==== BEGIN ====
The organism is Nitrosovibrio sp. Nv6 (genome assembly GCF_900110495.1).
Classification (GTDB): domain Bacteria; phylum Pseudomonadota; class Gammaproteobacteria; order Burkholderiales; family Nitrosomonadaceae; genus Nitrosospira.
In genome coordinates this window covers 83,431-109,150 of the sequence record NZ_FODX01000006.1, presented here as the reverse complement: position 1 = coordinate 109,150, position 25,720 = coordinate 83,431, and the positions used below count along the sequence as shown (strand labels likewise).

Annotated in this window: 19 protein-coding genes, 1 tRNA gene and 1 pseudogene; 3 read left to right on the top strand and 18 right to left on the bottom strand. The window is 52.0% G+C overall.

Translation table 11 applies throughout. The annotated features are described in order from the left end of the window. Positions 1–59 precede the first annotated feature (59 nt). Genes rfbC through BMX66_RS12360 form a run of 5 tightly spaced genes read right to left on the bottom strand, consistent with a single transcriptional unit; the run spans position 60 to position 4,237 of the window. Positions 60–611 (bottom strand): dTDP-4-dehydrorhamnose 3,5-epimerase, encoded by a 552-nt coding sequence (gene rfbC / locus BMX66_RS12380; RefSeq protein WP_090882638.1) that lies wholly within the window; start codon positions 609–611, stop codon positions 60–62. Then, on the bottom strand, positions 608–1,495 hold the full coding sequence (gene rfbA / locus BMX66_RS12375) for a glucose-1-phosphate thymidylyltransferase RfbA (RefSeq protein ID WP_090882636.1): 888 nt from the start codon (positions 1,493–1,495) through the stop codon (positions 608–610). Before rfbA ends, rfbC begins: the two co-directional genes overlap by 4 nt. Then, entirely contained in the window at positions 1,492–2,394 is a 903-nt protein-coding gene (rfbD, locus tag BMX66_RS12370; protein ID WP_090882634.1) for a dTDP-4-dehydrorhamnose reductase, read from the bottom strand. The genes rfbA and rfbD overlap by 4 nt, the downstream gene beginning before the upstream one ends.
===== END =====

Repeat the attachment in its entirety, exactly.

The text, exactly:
The organism is Nitrosovibrio sp. Nv6 (genome assembly GCF_900110495.1).
Classification (GTDB): domain Bacteria; phylum Pseudomonadota; class Gammaproteobacteria; order Burkholderiales; family Nitrosomonadaceae; genus Nitrosospira.
In genome coordinates this window covers 83,431-109,150 of the sequence record NZ_FODX01000006.1, presented here as the reverse complement: position 1 = coordinate 109,150, position 25,720 = coordinate 83,431, and the positions used below count along the sequence as shown (strand labels likewise).

Annotated in this window: 19 protein-coding genes, 1 tRNA gene and 1 pseudogene; 3 read left to right on the top strand and 18 right to left on the bottom strand. The window is 52.0% G+C overall.

Translation table 11 applies throughout. The annotated features are described in order from the left end of the window. Positions 1–59 precede the first annotated feature (59 nt). Genes rfbC through BMX66_RS12360 form a run of 5 tightly spaced genes read right to left on the bottom strand, consistent with a single transcriptional unit; the run spans position 60 to position 4,237 of the window. Positions 60–611 (bottom strand): dTDP-4-dehydrorhamnose 3,5-epimerase, encoded by a 552-nt coding sequence (gene rfbC / locus BMX66_RS12380; RefSeq protein WP_090882638.1) that lies wholly within the window; start codon positions 609–611, stop codon positions 60–62. Then, on the bottom strand, positions 608–1,495 hold the full coding sequence (gene rfbA / locus BMX66_RS12375) for a glucose-1-phosphate thymidylyltransferase RfbA (RefSeq protein ID WP_090882636.1): 888 nt from the start codon (positions 1,493–1,495) through the stop codon (positions 608–610). Before rfbA ends, rfbC begins: the two co-directional genes overlap by 4 nt. Then, entirely contained in the window at positions 1,492–2,394 is a 903-nt protein-coding gene (rfbD, locus tag BMX66_RS12370; protein ID WP_090882634.1) for a dTDP-4-dehydrorhamnose reductase, read from the bottom strand. The genes rfbA and rfbD overlap by 4 nt, the downstream gene beginning before the upstream one ends.